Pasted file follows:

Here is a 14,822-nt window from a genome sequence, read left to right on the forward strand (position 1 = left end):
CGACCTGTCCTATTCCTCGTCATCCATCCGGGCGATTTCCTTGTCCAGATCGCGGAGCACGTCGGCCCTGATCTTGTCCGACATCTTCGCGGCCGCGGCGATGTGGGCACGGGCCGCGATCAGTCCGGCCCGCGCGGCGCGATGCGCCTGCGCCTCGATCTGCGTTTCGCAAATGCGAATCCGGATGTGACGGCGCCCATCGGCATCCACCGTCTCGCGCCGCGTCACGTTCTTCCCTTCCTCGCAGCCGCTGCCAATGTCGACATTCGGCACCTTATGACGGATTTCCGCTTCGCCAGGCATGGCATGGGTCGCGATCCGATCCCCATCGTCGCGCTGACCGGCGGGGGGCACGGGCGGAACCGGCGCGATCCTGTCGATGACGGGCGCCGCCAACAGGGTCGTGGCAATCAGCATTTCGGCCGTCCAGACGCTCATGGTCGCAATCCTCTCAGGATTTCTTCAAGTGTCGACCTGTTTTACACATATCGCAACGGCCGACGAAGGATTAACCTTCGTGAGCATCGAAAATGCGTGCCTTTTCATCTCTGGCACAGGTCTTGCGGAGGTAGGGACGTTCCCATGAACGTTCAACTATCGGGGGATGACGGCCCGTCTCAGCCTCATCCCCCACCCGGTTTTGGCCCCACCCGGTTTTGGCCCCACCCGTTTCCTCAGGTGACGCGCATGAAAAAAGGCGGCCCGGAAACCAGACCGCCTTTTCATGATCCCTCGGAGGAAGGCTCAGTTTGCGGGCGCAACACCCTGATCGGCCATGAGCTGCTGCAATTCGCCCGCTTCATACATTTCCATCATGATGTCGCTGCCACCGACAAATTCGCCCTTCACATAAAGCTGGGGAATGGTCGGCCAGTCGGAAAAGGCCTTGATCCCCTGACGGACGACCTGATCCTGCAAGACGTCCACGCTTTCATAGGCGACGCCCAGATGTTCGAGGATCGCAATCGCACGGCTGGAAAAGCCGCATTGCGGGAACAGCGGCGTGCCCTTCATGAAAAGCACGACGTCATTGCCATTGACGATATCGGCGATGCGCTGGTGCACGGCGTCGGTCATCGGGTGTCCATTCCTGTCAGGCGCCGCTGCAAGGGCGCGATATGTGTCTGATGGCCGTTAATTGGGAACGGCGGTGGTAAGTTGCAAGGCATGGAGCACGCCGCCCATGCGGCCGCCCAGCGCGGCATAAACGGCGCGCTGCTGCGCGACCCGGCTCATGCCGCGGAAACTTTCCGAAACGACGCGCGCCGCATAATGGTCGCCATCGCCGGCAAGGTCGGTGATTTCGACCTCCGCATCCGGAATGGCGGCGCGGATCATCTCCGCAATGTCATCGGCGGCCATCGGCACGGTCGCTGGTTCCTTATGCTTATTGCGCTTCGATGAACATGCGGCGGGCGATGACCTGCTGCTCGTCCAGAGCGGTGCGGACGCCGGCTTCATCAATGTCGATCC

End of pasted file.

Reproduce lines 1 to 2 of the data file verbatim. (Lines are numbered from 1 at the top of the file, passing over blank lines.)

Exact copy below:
Here is a 14,822-nt window from a genome sequence, read left to right on the forward strand (position 1 = left end):
CGACCTGTCCTATTCCTCGTCATCCATCCGGGCGATTTCCTTGTCCAGATCGCGGAGCACGTCGGCCCTGATCTTGTCCGACATCTTCGCGGCCGCGGCGATGTGGGCACGGGCCGCGATCAGTCCGGCCCGCGCGGCGCGATGCGCCTGCGCCTCGATCTGCGTTTCGCAAATGCGAATCCGGATGTGACGGCGCCCATCGGCATCCACCGTCTCGCGCCGCGTCACGTTCTTCCCTTCCTCGCAGCCGCTGCCAATGTCGACATTCGGCACCTTATGACGGATTTCCGCTTCGCCAGGCATGGCATGGGTCGCGATCCGATCCCCATCGTCGCGCTGACCGGCGGGGGGCACGGGCGGAACCGGCGCGATCCTGTCGATGACGGGCGCCGCCAACAGGGTCGTGGCAATCAGCATTTCGGCCGTCCAGACGCTCATGGTCGCAATCCTCTCAGGATTTCTTCAAGTGTCGACCTGTTTTACACATATCGCAACGGCCGACGAAGGATTAACCTTCGTGAGCATCGAAAATGCGTGCCTTTTCATCTCTGGCACAGGTCTTGCGGAGGTAGGGACGTTCCCATGAACGTTCAACTATCGGGGGATGACGGCCCGTCTCAGCCTCATCCCCCACCCGGTTTTGGCCCCACCCGGTTTTGGCCCCACCCGTTTCCTCAGGTGACGCGCATGAAAAAAGGCGGCCCGGAAACCAGACCGCCTTTTCATGATCCCTCGGAGGAAGGCTCAGTTTGCGGGCGCAACACCCTGATCGGCCATGAGCTGCTGCAATTCGCCCGCTTCATACATTTCCATCATGATGTCGCTGCCACCGACAAATTCGCCCTTCACATAAAGCTGGGGAATGGTCGGCCAGTCGGAAAAGGCCTTGATCCCCTGACGGACGACCTGATCCTGCAAGACGTCCACGCTTTCATAGGCGACGCCCAGATGTTCGAGGATCGCAATCGCACGGCTGGAAAAGCCGCATTGCGGGAACAGCGGCGTGCCCTTCATGAAAAGCACGACGTCATTGCCATTGACGATATCGGCGATGCGCTGGTGCACGGCGTCGGTCATCGGGTGTCCATTCCTGTCAGGCGCCGCTGCAAGGGCGCGATATGTGTCTGATGGCCGTTAATTGGGAACGGCGGTGGTAAGTTGCAAGGCATGGAGCACGCCGCCCATGCGGCCGCCCAGCGCGGCATAAACGGCGCGCTGCTGCGCGACCCGGCTCATGCCGCGGAAACTTTCCGAAACGACGCGCGCCGCATAATGGTCGCCATCGCCGGCAAGGTCGGTGATTTCGACCTCCGCATCCGGAATGGCGGCGCGGATCATCTCCGCAATGTCATCGGCGGCCATCGGCACGGTCGCTGGTTCCTTATGCTTATTGCGCTTCGATGAACATGCGGCGGGCGATGACCTGCTGCTCGTCCAGAGCGGTGCGGACGCCGGCTTCATCAATGTCGATCC